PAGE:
Stephen Crabb MP said: “There is clearly a long-term challenge facing Newgale and the St Davids Peninsula, and there will be some major engineering challenges whatever option is chosen. However, with all the relevant agencies working together there should be no need for knee-jerk responses. We have time to come up with a solution which protects businesses and communities in Newgale and the Peninsula.”

“It was a postive step forward to bring together the Council, Natural Resources Wales and the National Park on Friday to discuss what will happen next. I emphasised the need to involve the local community at every step of the process, to ensure that a solution is reached that protects the village and allows business and tourism to thrive in North Pembrokeshire. It’s also vital that the spectacular view of Newgale beach is protected.”

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‘Reach out to friends and family’ says Council Leader

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THIS week’s update from Cllr David Simpson, Leader of Pembrokeshire County Council:

‘Hello everyone, I hope you are all keeping well and safe.

‘I’d like to highlight that this week is Mental Health Awareness Week.

‘I’m very aware that the last 15 months has had a huge impact on our lives and, in some cases, our wellbeing.

‘Mental Health can be a hidden issue and we all need to be aware that some people may need some extra support.

‘On a personal level the lockdown restrictions have reminded me of the importance to talk to people and to ensure people are supported.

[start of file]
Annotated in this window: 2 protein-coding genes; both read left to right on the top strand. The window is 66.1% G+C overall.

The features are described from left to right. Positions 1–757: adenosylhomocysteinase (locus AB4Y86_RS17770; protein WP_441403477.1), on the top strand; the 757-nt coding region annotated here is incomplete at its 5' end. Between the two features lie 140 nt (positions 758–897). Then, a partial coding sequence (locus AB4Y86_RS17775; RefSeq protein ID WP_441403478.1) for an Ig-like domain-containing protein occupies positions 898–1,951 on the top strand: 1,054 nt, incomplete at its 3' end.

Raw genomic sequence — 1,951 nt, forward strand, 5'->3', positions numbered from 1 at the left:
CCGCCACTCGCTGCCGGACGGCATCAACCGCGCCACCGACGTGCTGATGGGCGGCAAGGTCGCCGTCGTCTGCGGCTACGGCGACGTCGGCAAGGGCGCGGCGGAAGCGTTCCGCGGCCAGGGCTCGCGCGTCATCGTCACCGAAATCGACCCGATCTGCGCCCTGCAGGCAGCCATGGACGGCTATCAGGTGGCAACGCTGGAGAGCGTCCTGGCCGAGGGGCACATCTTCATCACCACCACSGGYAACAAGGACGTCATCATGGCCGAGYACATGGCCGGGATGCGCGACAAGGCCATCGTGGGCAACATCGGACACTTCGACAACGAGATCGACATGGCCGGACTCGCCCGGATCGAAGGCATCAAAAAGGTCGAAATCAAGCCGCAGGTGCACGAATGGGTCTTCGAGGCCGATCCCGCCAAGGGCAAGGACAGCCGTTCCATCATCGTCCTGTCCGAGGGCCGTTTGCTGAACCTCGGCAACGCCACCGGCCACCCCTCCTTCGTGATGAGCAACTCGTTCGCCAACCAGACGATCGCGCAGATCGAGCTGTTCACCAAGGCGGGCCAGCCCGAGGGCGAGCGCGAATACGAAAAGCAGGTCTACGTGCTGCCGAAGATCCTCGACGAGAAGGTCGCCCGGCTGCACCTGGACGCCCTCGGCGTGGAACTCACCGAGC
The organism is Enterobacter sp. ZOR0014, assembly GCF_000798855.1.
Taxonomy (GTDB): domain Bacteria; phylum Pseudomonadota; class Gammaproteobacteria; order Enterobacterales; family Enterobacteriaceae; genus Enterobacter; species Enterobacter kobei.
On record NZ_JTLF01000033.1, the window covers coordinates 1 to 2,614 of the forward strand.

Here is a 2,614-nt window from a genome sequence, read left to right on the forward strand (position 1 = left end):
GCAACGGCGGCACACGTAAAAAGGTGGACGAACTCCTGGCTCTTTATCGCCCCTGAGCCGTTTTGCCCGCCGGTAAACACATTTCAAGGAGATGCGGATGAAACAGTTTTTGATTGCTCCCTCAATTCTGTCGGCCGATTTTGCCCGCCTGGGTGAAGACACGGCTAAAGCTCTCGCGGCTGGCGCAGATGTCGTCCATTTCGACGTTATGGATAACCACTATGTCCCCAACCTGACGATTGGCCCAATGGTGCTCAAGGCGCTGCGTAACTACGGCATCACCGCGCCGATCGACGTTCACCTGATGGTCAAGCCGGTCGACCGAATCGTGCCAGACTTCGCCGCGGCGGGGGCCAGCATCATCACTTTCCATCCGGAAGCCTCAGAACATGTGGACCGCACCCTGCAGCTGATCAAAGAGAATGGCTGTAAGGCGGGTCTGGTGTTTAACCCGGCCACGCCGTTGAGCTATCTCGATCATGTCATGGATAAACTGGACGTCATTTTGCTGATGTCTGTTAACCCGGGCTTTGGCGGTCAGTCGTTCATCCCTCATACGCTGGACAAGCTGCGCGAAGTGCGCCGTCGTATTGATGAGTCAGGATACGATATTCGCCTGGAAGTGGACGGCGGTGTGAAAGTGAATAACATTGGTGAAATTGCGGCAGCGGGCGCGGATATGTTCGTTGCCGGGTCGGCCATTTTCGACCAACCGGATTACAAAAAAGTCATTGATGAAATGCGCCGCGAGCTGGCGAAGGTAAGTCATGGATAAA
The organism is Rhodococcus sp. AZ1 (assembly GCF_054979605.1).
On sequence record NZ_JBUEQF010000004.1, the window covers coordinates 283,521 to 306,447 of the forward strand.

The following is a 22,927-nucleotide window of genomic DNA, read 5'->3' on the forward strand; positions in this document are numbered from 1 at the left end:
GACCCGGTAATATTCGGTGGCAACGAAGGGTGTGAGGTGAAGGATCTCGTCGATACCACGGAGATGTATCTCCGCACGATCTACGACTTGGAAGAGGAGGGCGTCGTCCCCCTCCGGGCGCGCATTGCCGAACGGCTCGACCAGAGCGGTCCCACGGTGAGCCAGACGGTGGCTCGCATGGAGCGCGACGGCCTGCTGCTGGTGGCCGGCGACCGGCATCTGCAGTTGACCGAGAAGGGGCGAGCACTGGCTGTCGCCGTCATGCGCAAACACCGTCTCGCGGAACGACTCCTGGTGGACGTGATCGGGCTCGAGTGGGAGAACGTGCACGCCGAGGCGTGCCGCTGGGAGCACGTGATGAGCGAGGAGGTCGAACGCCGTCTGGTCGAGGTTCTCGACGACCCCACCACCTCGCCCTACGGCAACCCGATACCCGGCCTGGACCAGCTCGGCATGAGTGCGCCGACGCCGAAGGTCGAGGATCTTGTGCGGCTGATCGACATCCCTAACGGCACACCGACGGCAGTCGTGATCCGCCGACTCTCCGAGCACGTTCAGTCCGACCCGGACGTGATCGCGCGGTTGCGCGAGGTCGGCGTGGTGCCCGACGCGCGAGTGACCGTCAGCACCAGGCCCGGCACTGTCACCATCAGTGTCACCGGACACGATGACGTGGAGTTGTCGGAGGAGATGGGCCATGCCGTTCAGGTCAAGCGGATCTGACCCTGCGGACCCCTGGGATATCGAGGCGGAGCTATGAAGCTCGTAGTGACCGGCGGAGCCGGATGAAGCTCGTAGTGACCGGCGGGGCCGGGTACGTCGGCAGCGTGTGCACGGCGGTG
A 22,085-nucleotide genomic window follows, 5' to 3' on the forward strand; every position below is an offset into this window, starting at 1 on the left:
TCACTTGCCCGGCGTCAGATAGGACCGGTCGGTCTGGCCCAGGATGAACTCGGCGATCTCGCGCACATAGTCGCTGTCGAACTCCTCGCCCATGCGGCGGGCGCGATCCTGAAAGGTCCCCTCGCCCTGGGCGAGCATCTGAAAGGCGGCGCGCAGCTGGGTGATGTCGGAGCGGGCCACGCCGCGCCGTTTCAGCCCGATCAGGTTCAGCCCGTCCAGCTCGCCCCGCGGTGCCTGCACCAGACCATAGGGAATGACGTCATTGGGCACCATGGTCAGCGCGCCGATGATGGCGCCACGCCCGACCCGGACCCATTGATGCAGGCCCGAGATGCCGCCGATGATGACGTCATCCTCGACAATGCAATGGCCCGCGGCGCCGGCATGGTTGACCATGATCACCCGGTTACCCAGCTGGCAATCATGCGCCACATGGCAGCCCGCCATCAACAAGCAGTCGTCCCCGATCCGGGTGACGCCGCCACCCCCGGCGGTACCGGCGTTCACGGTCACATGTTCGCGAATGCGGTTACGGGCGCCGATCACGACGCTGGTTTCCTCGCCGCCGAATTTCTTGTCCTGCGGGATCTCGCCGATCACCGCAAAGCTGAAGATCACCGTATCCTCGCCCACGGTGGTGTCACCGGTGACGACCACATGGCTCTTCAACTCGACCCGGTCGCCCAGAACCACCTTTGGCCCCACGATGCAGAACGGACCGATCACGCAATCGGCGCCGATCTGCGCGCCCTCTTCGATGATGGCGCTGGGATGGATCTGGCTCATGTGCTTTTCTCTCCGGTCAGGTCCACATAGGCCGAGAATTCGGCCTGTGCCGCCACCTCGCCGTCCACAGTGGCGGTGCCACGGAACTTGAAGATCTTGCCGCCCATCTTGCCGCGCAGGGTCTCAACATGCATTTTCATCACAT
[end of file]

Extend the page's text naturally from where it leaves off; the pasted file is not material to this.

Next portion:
‘Supporting your friends and family can be as simple as a phone call to say hello. A quick hello can ensure people are ok and managing and can give someone a huge uplift.

“Our communities have done a fantastic job of supporting each other so please, Team Pembrokeshire, continue these efforts.

‘I urge you all to pick up the phone and say hello to your friends and family, as we all need to play our role in everyone’s wellbeing – talking about issues does make a difference.

‘If you are suffering from Mental Health or general wellbeing issues please reach out, do not struggle on your own, your friends and family can help and make a difference.

‘Please also take the opportunity to also view the website at https://www.mentalhealth.org.uk/campaigns/mental-health-awareness-week which has much more information and support.

‘I now want to take this opportunity to thank everyone involved in last week’s elections.

‘Elections take a phenomenal amount of organisation at the best of times but even more so in a pandemic situation.

‘To all those who ensured the smooth running of the elections process, thank you.

‘Congratulations to all the successful candidates and I look forward to working with them to further improve the lives of Pembrokeshire people.

‘We have now had further updates from Welsh Government and the next phase of the unlocking road map has been unveiled.

‘From Monday, 17th May, indoor hospitality can re-open.

‘Up to six people from six different households will be able to meet indoors in pubs, cafes and restaurants.

‘We have so many fantastic hospitality venues in Pembrokeshire who we know will be giving their customers a big welcome after so long away.

‘The opening of indoor hospitality will be a major landmark in our emergence from the pandemic and towards recovery.

‘While out and about please remember social distancing rules are still in pace, consider your actions on others, remember your footprint has an impact on our communities, so please tread lightly.

‘When you go home, leave with a smile – enjoy your days out, enjoy seeing your families and most importantly enjoy our beautiful county and please support us in keeping Pembrokeshire special – play your part and please be responsible.

‘I want to wish you all a lovely weekend and I look forward to talking to you all again next week through my update.

‘Thank you everyone.’

You can keep up to date with all the Council’s press releases here: https://www.pembrokeshire.gov.uk/newsroom